|The Alpha One Foundation|
Alpha-1 is a common inherited disease but is massively under-diagnosed, and affects over 250,000 carriers on the island of Ireland, with 3,000 of these having severe deficiency (The Prevalence of Alpha-1 Antitrypsin Deficiency in Ireland, Respiratory Research, 2011 July 13;12:91). If undetected, Alpha-1 leads to severe lung and liver disease. Most patients present in their 40s and 50s with early-onset emphysema or chronic obstructive pulmonary disease (COPD) but this presentation can occur later in life. A sub-group presents with liver disease in the first year of life and may require liver transplantation. Early diagnosis is vital for health and welfare of our patients, and this is our main objective. For example, the average Alpha-1 patient in the US sees 5 doctors over 7 years before a correct diagnosis.
The Alpha One Foundation has affiliations with the Irish Donor Network, the Irish Asthma Society, the Medical Research Charities Group, the Irish Platform for Patient Organisations Science and Industry (IPPOSI), and several other organisations dedicated to improving lung health. We support our active Alpha-1 patient group which promotes understanding and awareness of the condition among patients and their families, as well as providing much needed peer-to-peer support for newly-diagnosed Alphas.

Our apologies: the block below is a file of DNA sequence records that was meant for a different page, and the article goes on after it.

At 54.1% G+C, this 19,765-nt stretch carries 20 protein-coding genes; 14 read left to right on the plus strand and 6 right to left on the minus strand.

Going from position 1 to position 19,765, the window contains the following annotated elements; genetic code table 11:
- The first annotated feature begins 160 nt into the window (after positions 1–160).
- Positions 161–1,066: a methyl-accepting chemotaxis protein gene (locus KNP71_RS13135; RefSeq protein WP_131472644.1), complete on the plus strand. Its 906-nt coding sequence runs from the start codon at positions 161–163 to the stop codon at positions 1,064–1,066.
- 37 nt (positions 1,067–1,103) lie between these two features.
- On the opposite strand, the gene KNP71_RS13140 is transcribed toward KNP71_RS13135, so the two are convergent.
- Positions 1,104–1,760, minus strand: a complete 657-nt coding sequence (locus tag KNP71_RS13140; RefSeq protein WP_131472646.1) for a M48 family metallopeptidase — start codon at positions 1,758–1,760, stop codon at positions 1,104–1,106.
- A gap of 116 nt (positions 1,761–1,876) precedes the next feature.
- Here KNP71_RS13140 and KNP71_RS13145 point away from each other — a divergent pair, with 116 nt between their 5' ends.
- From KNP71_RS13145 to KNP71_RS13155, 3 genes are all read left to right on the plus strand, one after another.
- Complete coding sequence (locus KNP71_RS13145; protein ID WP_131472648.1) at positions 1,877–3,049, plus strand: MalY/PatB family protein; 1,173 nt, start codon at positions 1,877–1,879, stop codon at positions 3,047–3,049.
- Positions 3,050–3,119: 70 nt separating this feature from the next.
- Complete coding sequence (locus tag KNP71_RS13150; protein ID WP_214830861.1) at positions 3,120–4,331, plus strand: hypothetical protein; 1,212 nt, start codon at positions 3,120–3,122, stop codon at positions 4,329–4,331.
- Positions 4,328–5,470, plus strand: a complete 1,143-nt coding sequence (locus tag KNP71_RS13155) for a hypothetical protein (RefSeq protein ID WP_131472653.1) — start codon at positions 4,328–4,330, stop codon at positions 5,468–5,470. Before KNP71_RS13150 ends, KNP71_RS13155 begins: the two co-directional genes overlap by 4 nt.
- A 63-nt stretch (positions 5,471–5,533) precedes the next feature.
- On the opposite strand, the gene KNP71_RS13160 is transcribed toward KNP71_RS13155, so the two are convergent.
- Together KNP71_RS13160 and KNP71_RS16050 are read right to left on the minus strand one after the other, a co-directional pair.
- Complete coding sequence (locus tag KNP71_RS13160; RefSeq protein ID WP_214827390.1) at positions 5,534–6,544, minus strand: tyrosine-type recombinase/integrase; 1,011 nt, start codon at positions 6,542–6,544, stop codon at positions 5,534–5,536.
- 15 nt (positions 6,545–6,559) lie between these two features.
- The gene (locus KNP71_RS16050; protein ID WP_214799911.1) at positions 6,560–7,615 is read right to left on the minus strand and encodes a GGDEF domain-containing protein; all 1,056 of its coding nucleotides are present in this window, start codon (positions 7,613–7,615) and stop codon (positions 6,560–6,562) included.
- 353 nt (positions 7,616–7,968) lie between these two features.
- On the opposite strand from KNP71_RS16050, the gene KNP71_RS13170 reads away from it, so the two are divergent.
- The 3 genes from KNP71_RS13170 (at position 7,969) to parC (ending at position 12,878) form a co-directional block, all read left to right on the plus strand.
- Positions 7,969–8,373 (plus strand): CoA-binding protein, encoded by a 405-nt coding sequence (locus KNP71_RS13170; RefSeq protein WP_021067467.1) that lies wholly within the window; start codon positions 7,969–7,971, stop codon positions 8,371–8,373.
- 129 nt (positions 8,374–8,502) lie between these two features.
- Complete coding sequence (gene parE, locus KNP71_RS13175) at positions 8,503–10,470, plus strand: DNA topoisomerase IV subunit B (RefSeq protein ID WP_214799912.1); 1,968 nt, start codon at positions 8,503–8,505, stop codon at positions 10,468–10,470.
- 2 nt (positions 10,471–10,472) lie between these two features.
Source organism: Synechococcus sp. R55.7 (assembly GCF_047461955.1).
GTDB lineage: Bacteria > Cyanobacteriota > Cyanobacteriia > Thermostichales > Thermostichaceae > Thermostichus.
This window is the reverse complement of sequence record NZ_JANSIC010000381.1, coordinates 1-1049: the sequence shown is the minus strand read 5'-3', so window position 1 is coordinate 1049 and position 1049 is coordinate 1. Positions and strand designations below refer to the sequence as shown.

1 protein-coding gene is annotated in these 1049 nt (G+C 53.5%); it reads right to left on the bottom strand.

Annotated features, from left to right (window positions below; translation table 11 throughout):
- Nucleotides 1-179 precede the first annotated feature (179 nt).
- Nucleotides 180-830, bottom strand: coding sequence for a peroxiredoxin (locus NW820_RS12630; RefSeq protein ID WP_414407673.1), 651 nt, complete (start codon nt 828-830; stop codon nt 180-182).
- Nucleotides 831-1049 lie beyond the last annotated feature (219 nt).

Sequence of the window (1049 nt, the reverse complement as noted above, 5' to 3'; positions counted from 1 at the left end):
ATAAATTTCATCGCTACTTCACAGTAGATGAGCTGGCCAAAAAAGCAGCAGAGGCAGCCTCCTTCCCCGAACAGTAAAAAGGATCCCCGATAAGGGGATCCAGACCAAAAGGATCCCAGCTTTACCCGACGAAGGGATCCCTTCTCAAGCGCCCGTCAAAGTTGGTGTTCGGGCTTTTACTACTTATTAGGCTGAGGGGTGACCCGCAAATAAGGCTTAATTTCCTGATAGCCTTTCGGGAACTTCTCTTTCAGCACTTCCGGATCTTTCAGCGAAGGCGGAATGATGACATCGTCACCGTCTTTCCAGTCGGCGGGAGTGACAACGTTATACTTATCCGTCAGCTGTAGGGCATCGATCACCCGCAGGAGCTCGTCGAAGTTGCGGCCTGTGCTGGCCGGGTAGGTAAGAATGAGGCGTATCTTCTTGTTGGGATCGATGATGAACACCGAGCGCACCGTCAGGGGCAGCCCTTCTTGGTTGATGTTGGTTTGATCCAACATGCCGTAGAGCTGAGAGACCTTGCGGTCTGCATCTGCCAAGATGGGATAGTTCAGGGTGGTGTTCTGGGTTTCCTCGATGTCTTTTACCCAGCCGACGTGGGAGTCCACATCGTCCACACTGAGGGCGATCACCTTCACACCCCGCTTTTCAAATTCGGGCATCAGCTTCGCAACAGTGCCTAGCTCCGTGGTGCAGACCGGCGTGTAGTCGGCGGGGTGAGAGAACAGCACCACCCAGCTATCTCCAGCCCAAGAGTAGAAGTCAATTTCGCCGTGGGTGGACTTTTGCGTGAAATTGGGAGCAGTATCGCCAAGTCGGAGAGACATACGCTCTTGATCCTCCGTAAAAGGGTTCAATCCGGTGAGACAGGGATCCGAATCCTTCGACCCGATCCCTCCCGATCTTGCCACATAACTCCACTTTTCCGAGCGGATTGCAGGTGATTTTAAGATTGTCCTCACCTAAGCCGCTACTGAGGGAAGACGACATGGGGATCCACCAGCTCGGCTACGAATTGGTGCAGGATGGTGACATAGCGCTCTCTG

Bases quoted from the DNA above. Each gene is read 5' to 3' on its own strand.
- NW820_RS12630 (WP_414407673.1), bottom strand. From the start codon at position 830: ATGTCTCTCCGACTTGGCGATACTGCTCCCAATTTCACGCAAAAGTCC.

- Increasing awareness of Alpha-1 Antitrypsin Deficiency (Alpha-1), amongst both the medical profession and the general public.
Alpha-1 antitrypsin is an important protein produced by the liver, which is released into the bloodstream and travels to the lungs. Once inside the lungs it provides protection from the destructive effects of infections and harmful irritants, particularly tobacco smoke.
Alpha-1 antitrypsin deficiency (Alpha-1) is a genetic condition which, along with cystic fibrosis, is the commonest genetic lung disease in Ireland. It severely affects more than 2,000 people nationally, with another 10,000 individuals also at risk of lung and liver disease. It is the only proven genetic risk factor for COPD.